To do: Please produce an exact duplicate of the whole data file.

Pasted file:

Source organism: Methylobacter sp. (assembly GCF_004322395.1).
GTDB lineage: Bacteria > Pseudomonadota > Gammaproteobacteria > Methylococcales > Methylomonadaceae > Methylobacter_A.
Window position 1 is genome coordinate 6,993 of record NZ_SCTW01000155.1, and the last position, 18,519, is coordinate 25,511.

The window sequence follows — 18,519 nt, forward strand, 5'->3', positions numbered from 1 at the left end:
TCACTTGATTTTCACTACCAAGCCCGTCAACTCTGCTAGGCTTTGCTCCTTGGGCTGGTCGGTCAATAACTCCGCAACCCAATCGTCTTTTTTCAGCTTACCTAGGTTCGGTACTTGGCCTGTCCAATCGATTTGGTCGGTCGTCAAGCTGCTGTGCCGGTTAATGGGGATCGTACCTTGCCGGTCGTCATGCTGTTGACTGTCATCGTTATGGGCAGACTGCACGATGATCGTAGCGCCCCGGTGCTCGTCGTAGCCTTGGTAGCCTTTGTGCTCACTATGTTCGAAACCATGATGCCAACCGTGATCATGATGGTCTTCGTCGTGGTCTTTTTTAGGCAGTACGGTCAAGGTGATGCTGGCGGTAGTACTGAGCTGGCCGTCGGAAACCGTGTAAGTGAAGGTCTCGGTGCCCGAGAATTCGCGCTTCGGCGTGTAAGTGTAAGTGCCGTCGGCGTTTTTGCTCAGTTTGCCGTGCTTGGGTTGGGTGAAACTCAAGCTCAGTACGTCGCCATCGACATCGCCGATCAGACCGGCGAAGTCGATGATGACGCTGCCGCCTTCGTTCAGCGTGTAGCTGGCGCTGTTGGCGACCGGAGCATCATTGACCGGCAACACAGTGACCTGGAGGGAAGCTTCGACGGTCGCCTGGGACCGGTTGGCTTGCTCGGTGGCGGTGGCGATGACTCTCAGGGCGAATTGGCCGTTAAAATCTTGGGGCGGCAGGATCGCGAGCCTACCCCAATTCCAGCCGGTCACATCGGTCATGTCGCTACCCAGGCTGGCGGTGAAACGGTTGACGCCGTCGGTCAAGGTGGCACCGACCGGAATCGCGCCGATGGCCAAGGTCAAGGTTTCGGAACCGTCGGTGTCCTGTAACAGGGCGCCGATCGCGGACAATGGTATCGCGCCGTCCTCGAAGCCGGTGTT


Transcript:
Source organism: Methylobacter sp. (assembly GCF_004322395.1).
GTDB lineage: Bacteria > Pseudomonadota > Gammaproteobacteria > Methylococcales > Methylomonadaceae > Methylobacter_A.
Window position 1 is genome coordinate 6,993 of record NZ_SCTW01000155.1, and the last position, 18,519, is coordinate 25,511.

The window sequence follows — 18,519 nt, forward strand, 5'->3', positions numbered from 1 at the left end:
TCACTTGATTTTCACTACCAAGCCCGTCAACTCTGCTAGGCTTTGCTCCTTGGGCTGGTCGGTCAATAACTCCGCAACCCAATCGTCTTTTTTCAGCTTACCTAGGTTCGGTACTTGGCCTGTCCAATCGATTTGGTCGGTCGTCAAGCTGCTGTGCCGGTTAATGGGGATCGTACCTTGCCGGTCGTCATGCTGTTGACTGTCATCGTTATGGGCAGACTGCACGATGATCGTAGCGCCCCGGTGCTCGTCGTAGCCTTGGTAGCCTTTGTGCTCACTATGTTCGAAACCATGATGCCAACCGTGATCATGATGGTCTTCGTCGTGGTCTTTTTTAGGCAGTACGGTCAAGGTGATGCTGGCGGTAGTACTGAGCTGGCCGTCGGAAACCGTGTAAGTGAAGGTCTCGGTGCCCGAGAATTCGCGCTTCGGCGTGTAAGTGTAAGTGCCGTCGGCGTTTTTGCTCAGTTTGCCGTGCTTGGGTTGGGTGAAACTCAAGCTCAGTACGTCGCCATCGACATCGCCGATCAGACCGGCGAAGTCGATGATGACGCTGCCGCCTTCGTTCAGCGTGTAGCTGGCGCTGTTGGCGACCGGAGCATCATTGACCGGCAACACAGTGACCTGGAGGGAAGCTTCGACGGTCGCCTGGGACCGGTTGGCTTGCTCGGTGGCGGTGGCGATGACTCTCAGGGCGAATTGGCCGTTAAAATCTTGGGGCGGCAGGATCGCGAGCCTACCCCAATTCCAGCCGGTCACATCGGTCATGTCGCTACCCAGGCTGGCGGTGAAACGGTTGACGCCGTCGGTCAAGGTGGCACCGACCGGAATCGCGCCGATGGCCAAGGTCAAGGTTTCGGAACCGTCGGTGTCCTGTAACAGGGCGCCGATCGCGGACAATGGTATCGCGCCGTCCTCGAAGCCGGTGTT